Based upon [the jury's finding that the work being performed by Young Electric was inherently dangerous], the negligence of the defendant, Young Electric Company, Inc., as subcontractor, was imputed to the defendant, Colaianni Construction, Inc., as general contractor, under the principles set forth in King v. Lens Creek Limited Partnership, 199 W. Va. 136, 483 S.E.2d 265 (1996).


    The circuit court then concluded that it had erred in submitting to the jury the issue of Young's negligence. Allowing the verdict to stand, the court reasoned, would result in a miscarriage of justice. Consequently, the circuit court ordered at new trial and directed that the issues to be addressed would be only: (1) Colaianni's negligence, (2) the inherent dangerousness of Young Electric's work, and (3) damages. It is this order that Colaianni now appeals.See footnote 8 8

II.

STANDARD OF REVIEW

    In this appeal we are asked to consider a circuit court's ruling on a motion for a new trial. It is well established that:

        “A trial judge's decision to award a new trial is not subject to appellate review unless the trial judge abuses his or her discretion.” Syl. Pt. 3, in part, In re State Public Bldg. Asbestos Litigation, 193 W. Va. 119, 454 S.E.2d 413 (1994), cert. denied sub nom. W.R. Grace & Co. v. West Virginia, 515 U.S. 1160, 115 S. Ct. 2614, 132 L. Ed. 2d 857 (1995).

Syl. pt. 2, State v. Vance, 207 W. Va. 640, 535 S.E.2d 484 (2000). Elaborating on this point, we have held:

    When a trial judge vacates a jury verdict and awards a new trial pursuant to Rule 59 of the West Virginia Rules of Civil Procedure, the trial judge has the authority to weigh the evidence and consider the credibility of the witnesses. If the trial judge finds the verdict is against the clear weight of the evidence, is based on false evidence or will result in a miscarriage of justice, the trial judge may set aside the verdict, even if supported by substantial evidence, and grant a new trial. A trial judge's decision to award a new trial is not subject to appellate review unless the trial judge abuses his or her discretion.

Syl. pt. 3, in part, In re State Pub. Bldg. Asbestos Litig., 193 W. Va. 119, 454 S.E.2d 413 (1994). Typically,

        “'[i]t takes a stronger case in an appellate court to reverse a judgment awarding a new trial than one denying it and giving judgment against the party claiming to have been aggrieved.' Point 1, Syllabus, The Star Piano Co. v. Brockmeyer, 78 W. Va. 780 [, 90 S.E. 338 (1916)].” Syl. pt. 2, Young v. Duffield, 152 W. Va. 283, 162 S.E.2d 285 (1968).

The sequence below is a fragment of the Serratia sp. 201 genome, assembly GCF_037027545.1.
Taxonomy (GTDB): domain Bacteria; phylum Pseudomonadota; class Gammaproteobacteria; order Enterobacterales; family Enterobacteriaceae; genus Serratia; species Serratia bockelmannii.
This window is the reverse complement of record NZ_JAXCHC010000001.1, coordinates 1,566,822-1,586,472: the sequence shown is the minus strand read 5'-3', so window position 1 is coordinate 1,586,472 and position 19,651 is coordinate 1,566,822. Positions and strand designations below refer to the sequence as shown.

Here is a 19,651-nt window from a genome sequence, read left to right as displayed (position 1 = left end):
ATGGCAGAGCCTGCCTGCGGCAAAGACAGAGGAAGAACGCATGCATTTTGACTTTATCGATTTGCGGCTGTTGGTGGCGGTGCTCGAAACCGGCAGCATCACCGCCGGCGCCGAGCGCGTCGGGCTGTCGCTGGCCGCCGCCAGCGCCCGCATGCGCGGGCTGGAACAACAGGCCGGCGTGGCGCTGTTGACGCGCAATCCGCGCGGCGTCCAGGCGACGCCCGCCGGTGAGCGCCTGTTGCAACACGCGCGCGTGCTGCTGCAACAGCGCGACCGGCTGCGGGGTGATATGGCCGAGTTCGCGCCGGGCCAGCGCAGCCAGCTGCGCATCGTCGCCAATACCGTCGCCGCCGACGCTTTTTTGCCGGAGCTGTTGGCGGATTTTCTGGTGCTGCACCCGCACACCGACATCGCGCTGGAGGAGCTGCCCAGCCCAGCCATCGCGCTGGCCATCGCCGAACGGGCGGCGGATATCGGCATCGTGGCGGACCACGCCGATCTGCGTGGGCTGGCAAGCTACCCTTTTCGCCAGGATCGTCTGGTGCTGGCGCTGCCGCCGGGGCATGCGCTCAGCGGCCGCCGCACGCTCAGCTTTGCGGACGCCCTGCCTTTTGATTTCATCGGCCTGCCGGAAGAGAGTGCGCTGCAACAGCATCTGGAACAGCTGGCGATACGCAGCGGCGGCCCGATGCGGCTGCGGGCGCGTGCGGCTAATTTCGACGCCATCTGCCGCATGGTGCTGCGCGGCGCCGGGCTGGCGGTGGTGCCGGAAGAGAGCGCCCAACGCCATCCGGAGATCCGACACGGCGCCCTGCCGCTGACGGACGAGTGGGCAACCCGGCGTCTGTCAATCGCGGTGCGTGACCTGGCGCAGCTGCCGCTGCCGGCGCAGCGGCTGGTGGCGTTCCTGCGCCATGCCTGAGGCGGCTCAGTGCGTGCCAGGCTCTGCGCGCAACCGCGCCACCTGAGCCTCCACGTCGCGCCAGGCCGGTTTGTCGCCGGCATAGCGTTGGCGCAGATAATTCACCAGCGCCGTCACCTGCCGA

Syl. pt. 1, id. See also Syl. pt. 4, Young v. Duffield, 152 W. Va. 283, 162 S.E.2d 285 (1968) (“An appellate court is more disposed to affirm the action of a trial court in setting aside a verdict and granting a new trial than when such action results in a final judgment denying a new trial.”), overruled on other grounds by Tennant v. Marion Health Care Found., 194 W. Va. 97, 459 S.E.2d 374 (1995). This does not mean, however, that an order granting a new trial is never reversed. We have previously explained that “'the judgment of a trial court in awarding a new trial should be reversed . . . if a consideration of the evidence shows that the case was a proper one for jury determination.'” Andrews v. Reynolds Mem'l Hosp., Inc., 201 W. Va. 624, 630, 499 S.E.2d 846, 852 (1997) (quoting Maynard v. Adkins, 193 W. Va. 456, 459, 457 S.E.2d 133, 136 (1995)). Thus,

    “[a]lthough the ruling of a trial court in granting or denying a motion for a new trial is entitled to great respect and weight, the trial court's ruling will be reversed on appeal when it is clear that the trial court has acted under some misapprehension of the law or the evidence.”

Andrews, 201 W. Va. at 630, 499 S.E.2d at 852 (quoting Syl. pt. 4, Sanders v. Georgia-Pac. Corp., 159 W. Va. 621, 225 S.E.2d 218 (1976) (additional citations omitted)).

    Our determination of whether the circuit court abused its discretion in the case sub judice requires us to decide the issue of whether a general contractor being sued on a theory of vicarious liability is barred from litigating the issue of an independent contractor's negligence where a default judgment has been entered against the independent contractor. To the extent that this raises a question of law, our review of the circuit court's determination of this particular issue is de novo. “Where the issue on an appeal from the circuit court is clearly a question of law or involving an interpretation of a statute, we apply a de novo standard of review.” Syl. pt. 1, Chrystal R.M. v. Charlie A.L., 194 W. Va. 138, 459 S.E.2d 415 (1995). Having reviewed the proper standards for our consideration of this case, we now address the issue at hand.

III.

DISCUSSION

    In this case, the Stillwells seek to establish liability on the part of Colaianni for work performed by Young while Young was acting as an independent contractor. It has been clearly established that, in general, one may not be held liable for the negligence of an independent contractor.See footnote 9 9

        “The general rule is that where one person has contracted with a competent person to do work, not in itself unlawful or intrinsically dangerous in character, and who exercise no supervision or control over the work contracted for, such person is not liable for the negligence of such independent contractor or his servants in the performance of the work.” Syl. Pt. 1, Chenoweth v. Settle Eng'rs, Inc., 151 W. Va. 830, 156 S.E.2d 297 (1967), overruled in part on other grounds by Sanders v. Georgia Pacific Corp., 159 W. Va. 621, 225 S.E.2d 218 (1976).